Beth Cook has been one of the up-and-coming stars of the British Triathlon Super Series, becoming Youth A, Youth B and Junior champion as she progressed through the age groups, along with international success.
Now in her final year as a junior, Cook, who studies at Queens University in the USA, has made the next step in her progression, finishing eighth in her first elite triathlon cup race at Americas Triathlon Cup St. Peters Missouri, where Sam McInnes placed 12th.
It was the first time the British Elite Junior Triathlon champion had raced at this level of competition, but Cook took it all in her stride as she raced against Rio 2016 Olympic champion Gwen Jorgensen and multiple Olympic medallist Katie Zaferes, both of the USA.
“Katie [Zaferes] was gone from the start, she led the swim out and just went away,” Cook said. “We got out of the swim and I saw Gwen [Jorgensen] down the road and I didn’t know where I was because I was not expecting to be anywhere near the front in that kind of field.
“Then I saw that I was actually in sort of the front pack, which was quite cool. There was 6-7 of us and we just started working, sometimes having to nag people to work as you do in bike groups. I got into the run, I think I ran with Gwen for about 400 metres and that was as long as I could hold on.
“I definitely wasn’t expecting to come in the top ten at all. I haven’t had the best winter / start to the season. I have had a lot of niggles with running and I had Covid at the start of the year, so it’s just been a very slow progression back to where things should be. I’ve got Italy [Europe Triathlon Junior Cup Caorle] in a few weeks so the whole idea behind this race was to just try and get a practice race in before.
“I wasn’t quite expecting to have the race that I did, but I’m very happy with the race I had, it’s a nice feeling.”
Cook is no stranger to racing against seniors, with the Super Series often combining races with juniors and seniors to aid athlete development and create competitive racing opportunities. But telling an Olympic champion to do her fair share of work was something new.
“I’m always that person who wants to race older and go to that next jump really, really quickly,” Cook said. “I remember watching Gwen [Jorgensen] on the TV when I was 12, watching the Olympics and thinking, ‘this woman’s insane’.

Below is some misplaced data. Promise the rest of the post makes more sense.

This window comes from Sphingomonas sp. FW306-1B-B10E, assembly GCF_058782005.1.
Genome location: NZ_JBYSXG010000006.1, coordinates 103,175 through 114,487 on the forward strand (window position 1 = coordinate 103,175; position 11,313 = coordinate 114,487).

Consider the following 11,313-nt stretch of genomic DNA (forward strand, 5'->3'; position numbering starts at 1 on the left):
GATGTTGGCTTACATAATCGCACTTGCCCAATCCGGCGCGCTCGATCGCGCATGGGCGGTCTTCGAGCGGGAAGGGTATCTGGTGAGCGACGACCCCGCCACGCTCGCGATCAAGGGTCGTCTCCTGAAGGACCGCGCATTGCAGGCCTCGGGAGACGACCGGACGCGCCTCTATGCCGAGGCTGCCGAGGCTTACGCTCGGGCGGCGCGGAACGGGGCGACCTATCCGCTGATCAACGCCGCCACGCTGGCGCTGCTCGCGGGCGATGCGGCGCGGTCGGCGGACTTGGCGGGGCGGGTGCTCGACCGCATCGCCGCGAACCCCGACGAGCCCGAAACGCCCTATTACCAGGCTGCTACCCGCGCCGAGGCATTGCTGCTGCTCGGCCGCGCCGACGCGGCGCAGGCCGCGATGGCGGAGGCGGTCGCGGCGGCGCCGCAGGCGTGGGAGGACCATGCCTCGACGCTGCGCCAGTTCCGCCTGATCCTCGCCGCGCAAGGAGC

“Then [in the race] I looked over in my bike group and it was actually really embarrassing because I didn’t realise it was her and no one was working in the group. So I shouted back for someone to pull through and I turn around and there was Gwen.
“I apologised and at the end of the race, she was like ‘oh, it’s fine. I’m used to being bossed around by the Brits!’, but it was so embarrassing. I remember watching this person at the Olympics and now I’m here telling her what to do, but it’s the same thing with all of them.”
With both of her parents having international success in the sport before going into coaching, Cook has grown up around triathlon and would often go to Super Series events as a child whilst her parents were there as coaches.
Cook has gone on to become a Super Series regular and multiple series champion, and believes the competitive domestic racing and development opportunities have put her in good stead when it comes to international races.
“You do learn a lot from the Super Series,” Cook said. “I think the first thing is the conduct of the racing. You learn the rules, you learn the way it is going to be at a championship race which is important because I think when you go to a big championship race, a lot of people get caught up in it.
“We’re also very lucky with the depth we have in our fields. I think a lot of people don’t necessarily get that level of competition in their country. I think the fact that we do allows us to be able to develop more as athletes and practise the basic skills of riding in a bike group and learning what it’s like to come off the swim to a hard bike and nail the transitions and things like that.
“Also, I know I definitely did when I was younger, you look up to the athletes that are racing where you want to be and so I think it also keeps it in a space where the younger ones can look up to the older athletes and think ‘right that’s where I want to be’ and you can watch it. Even from the IRC [Inter Regional Championships] age when they get to come to the British Champs and see us race and I think those stages of development definitely help.”
Last year, Cook finished in the top-10 in every international race she competed at, including World U23-Junior Mixed Relay silver and European bronze in the junior mixed relay. This year’s World Triathlon Junior Championships in Hamburg is Cook’s main focus.
“I’ve got Italy in a few weeks and then the main goal this year is worlds,” Cook said. “I would like to leave my mark on junior worlds before I leave junior, I think that would be nice and the same with Europeans. I’d like to be able to actually perform there and then the British Super Series I want to try and do them as much as I can, but my main goal is definitely worlds.”